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Thread: Advice

  1. Default Advice

    Ok so i bottled up my first batch about a month.ago and put the bottles away to age... i took one out to check on and noticed.sediment at the bottom of the bottles.. its.possible some.was transfered from the initial batch but how do i deal with it... i can rebottle or can i.add something to the mead to clear it??

  2. #2
    Devin Petry-Johnson Gotmead Visitor


    This happened to me as well with my first batch. If anyone has tips I could use them as well.

    As for me, I just tried to drink them before it caused any issues. The mead had a bit of a weird taste, but I'm not sure if that was from the sediment or just poor practices as I was still learning. I have a couple of cloudy bottles left but at this point I don't care if I end up having to dump them. I'm making much better stuff these days.

  3. Default

    Bottles are clear and the mead does taste a little like rocket fuel but im.hoping this will settle as i age it properly.. if not the no big loss as its a small batch.

  4. #4
    Join Date
    May 2007
    The Fusel Shack, in the swamp west of Ft. Lauderdale, Florida


    Bulk aging, fining, and cold-stabilization are key strategies for reducing sediment in bottles.
    Filtration will take care of yeast-sized particles, but won’t prevent protein/tannin complexes from forming later.

    If you age ANY wine or mead for a lengthy period of time, you are likely to see some sediment form. It is harmless and usually means there is less bitter-tasting stuff left dissolved in the mead.
    Lanne pase toujou pi bon
    (Past years are always better)

  5. #5
    Join Date
    Sep 2013
    Saratoga Springs , NY


    What Medsen Fey says and in the past decanting wine was because of the sediment that formed in even the best quality aged wines so you are in good company, if that helps.

  6. #6


    I have experienced this many times, having bottled numerous batches, only to find that what I thought was crystal clear truly wasn't. Most times, there is just a fine sediment, such as you described. This I have never rebottled. I just pour delicately so as not to disturb the sediment, and advise friends and neighbors I give the occasional bottle to to do the same.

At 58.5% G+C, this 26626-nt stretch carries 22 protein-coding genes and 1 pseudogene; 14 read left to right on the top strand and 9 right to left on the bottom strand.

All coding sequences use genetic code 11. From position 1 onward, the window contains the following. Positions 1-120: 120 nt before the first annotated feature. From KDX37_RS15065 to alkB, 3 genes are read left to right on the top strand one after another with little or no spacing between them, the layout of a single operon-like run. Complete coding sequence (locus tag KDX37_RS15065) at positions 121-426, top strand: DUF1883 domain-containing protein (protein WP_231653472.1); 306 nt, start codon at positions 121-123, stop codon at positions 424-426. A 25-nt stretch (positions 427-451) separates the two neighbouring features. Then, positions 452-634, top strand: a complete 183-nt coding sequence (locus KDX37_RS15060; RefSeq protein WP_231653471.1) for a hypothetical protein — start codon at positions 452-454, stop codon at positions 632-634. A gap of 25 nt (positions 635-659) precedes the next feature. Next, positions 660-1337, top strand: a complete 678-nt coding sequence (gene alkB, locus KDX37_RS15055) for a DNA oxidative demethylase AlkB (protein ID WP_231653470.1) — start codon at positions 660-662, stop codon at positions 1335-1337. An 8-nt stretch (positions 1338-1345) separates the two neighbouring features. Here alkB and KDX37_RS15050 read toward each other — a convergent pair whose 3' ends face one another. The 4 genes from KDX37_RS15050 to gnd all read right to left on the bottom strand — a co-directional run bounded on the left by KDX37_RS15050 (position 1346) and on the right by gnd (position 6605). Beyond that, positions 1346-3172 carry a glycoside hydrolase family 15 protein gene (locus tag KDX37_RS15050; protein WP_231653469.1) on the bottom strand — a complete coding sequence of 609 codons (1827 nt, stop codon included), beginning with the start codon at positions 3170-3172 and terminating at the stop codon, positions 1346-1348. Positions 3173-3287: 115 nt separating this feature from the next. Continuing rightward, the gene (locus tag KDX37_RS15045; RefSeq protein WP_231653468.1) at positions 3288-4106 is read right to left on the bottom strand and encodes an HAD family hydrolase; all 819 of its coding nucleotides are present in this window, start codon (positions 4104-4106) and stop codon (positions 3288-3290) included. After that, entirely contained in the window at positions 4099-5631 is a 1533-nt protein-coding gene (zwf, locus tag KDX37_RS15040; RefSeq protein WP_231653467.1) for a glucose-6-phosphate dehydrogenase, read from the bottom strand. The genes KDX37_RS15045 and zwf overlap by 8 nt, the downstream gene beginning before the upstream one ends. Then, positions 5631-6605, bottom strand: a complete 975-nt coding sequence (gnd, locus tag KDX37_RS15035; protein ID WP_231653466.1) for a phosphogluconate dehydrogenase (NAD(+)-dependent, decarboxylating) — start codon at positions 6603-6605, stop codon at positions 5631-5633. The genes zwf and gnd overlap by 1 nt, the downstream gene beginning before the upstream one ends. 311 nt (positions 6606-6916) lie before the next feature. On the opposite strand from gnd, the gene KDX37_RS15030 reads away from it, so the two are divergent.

A couple of times, though, I have experienced a sediment that sits near the bottom, and looks for all the world like some kind of ethereal cotton. It never flattens out, but sits up a centimeter or two from the bottom of the bottle, like a ghostly fog enshrouding the "bump". To make matters worse, I have no idea where this wispy wickedness comes from, or how to prevent it. Perhaps others here have experienced this and could shed light on it. These, though, I have rebottled, just to make sure neither I nor anyone else had to deal with the hassle of pouring without disturbing this very delicate and naughty little precipitate.

    Hope this helps. A life of meadmaking is truly a life of learning, so be sure to enjoy every lesson along the way! Good luck!
    ~~~~~~~~~~~~~~~~~~~~~~~~~~~~~~~~~~~~~~~~~~~~~~~~~~ ~~~~~~~~~~~~~~~~~~~~~~~~~~~~~~~~~~~~~~~~~~~

    "Then glory in battle to Hrothgar was given, waxing of war-fame, that willingly kinsmen obeyed his bidding, till the boys grew to manhood, a numerous band. It burned in his spirit to urge his folk to found a great building, a mead-hall grander than men of the era ever had heard of, and in it to share with young and old all of the blessings the Lord had allowed him, save life and retainers." - Beowulf

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